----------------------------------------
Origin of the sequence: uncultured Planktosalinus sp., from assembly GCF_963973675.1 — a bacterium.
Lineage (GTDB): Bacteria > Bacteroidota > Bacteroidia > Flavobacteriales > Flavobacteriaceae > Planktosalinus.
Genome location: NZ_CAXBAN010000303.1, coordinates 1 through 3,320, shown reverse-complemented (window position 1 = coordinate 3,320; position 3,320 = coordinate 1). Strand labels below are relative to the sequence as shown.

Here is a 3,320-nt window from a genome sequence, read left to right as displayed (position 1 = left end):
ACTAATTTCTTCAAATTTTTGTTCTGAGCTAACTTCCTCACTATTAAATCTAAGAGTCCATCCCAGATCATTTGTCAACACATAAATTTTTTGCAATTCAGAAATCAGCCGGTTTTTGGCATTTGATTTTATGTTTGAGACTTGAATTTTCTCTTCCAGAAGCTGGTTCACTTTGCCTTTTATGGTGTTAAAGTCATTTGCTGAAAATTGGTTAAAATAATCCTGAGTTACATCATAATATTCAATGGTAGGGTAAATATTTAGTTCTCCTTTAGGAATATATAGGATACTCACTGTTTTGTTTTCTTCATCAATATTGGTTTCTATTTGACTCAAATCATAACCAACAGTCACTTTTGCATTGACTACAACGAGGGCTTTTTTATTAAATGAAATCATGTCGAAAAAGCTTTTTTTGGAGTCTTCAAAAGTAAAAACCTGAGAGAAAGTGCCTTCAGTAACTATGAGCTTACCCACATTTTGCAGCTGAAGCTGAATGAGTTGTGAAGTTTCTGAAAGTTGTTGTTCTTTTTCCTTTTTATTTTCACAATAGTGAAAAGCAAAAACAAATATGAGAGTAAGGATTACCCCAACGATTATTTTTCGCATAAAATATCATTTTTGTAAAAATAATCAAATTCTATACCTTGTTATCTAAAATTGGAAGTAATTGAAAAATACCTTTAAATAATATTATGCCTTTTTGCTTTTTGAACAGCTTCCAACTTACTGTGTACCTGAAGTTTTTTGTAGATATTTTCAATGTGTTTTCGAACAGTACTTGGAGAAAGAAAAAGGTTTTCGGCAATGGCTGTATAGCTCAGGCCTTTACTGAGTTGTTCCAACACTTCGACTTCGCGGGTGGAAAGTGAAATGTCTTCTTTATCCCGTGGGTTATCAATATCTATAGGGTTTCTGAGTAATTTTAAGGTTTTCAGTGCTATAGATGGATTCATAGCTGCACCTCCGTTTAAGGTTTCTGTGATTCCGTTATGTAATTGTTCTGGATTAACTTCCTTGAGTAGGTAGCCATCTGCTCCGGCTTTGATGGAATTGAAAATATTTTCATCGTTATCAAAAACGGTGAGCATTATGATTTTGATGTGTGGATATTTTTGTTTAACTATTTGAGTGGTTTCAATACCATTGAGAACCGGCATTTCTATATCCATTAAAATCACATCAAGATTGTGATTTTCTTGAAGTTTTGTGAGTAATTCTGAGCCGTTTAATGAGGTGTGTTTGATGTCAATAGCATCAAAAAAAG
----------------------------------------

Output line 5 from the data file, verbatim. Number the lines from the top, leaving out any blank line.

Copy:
ACTAATTTCTTCAAATTTTTGTTCTGAGCTAACTTCCTCACTATTAAATCTAAGAGTCCATCCCAGATCATTTGTCAACACATAAATTTTTTGCAATTCAGAAATCAGCCGGTTTTTGGCATTTGATTTTATGTTTGAGACTTGAATTTTCTCTTCCAGAAGCTGGTTCACTTTGCCTTTTATGGTGTTAAAGTCATTTGCTGAAAATTGGTTAAAATAATCCTGAGTTACATCATAATATTCAATGGTAGGGTAAATATTTAGTTCTCCTTTAGGAATATATAGGATACTCACTGTTTTGTTTTCTTCATCAATATTGGTTTCTATTTGACTCAAATCATAACCAACAGTCACTTTTGCATTGACTACAACGAGGGCTTTTTTATTAAATGAAATCATGTCGAAAAAGCTTTTTTTGGAGTCTTCAAAAGTAAAAACCTGAGAGAAAGTGCCTTCAGTAACTATGAGCTTACCCACATTTTGCAGCTGAAGCTGAATGAGTTGTGAAGTTTCTGAAAGTTGTTGTTCTTTTTCCTTTTTATTTTCACAATAGTGAAAAGCAAAAACAAATATGAGAGTAAGGATTACCCCAACGATTATTTTTCGCATAAAATATCATTTTTGTAAAAATAATCAAATTCTATACCTTGTTATCTAAAATTGGAAGTAATTGAAAAATACCTTTAAATAATATTATGCCTTTTTGCTTTTTGAACAGCTTCCAACTTACTGTGTACCTGAAGTTTTTTGTAGATATTTTCAATGTGTTTTCGAACAGTACTTGGAGAAAGAAAAAGGTTTTCGGCAATGGCTGTATAGCTCAGGCCTTTACTGAGTTGTTCCAACACTTCGACTTCGCGGGTGGAAAGTGAAATGTCTTCTTTATCCCGTGGGTTATCAATATCTATAGGGTTTCTGAGTAATTTTAAGGTTTTCAGTGCTATAGATGGATTCATAGCTGCACCTCCGTTTAAGGTTTCTGTGATTCCGTTATGTAATTGTTCTGGATTAACTTCCTTGAGTAGGTAGCCATCTGCTCCGGCTTTGATGGAATTGAAAATATTTTCATCGTTATCAAAAACGGTGAGCATTATGATTTTGATGTGTGGATATTTTTGTTTAACTATTTGAGTGGTTTCAATACCATTGAGAACCGGCATTTCTATATCCATTAAAATCACATCAAGATTGTGATTTTCTTGAAGTTTTGTGAGTAATTCTGAGCCGTTTAATGAGGTGTGTTTGATGTCAATAGCATCAAAAAAAG